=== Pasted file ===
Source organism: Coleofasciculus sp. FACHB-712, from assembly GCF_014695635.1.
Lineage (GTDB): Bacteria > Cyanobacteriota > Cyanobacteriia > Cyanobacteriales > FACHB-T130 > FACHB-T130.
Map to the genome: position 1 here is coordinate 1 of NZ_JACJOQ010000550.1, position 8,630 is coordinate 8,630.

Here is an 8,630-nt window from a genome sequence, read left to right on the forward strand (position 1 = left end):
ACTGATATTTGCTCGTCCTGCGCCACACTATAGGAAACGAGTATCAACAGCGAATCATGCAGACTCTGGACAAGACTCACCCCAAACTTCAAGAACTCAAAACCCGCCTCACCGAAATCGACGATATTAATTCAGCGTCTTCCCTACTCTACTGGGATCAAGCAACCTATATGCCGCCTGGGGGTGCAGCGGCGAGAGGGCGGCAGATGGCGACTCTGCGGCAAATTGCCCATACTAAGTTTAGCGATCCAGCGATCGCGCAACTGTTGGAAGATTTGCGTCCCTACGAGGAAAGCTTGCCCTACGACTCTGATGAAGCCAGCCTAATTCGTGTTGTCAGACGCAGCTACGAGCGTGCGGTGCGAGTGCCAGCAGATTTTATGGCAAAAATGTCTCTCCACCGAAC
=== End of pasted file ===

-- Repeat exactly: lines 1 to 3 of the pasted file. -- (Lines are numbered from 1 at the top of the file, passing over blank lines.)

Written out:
Source organism: Coleofasciculus sp. FACHB-712, from assembly GCF_014695635.1.
Lineage (GTDB): Bacteria > Cyanobacteriota > Cyanobacteriia > Cyanobacteriales > FACHB-T130 > FACHB-T130.
Map to the genome: position 1 here is coordinate 1 of NZ_JACJOQ010000550.1, position 8,630 is coordinate 8,630.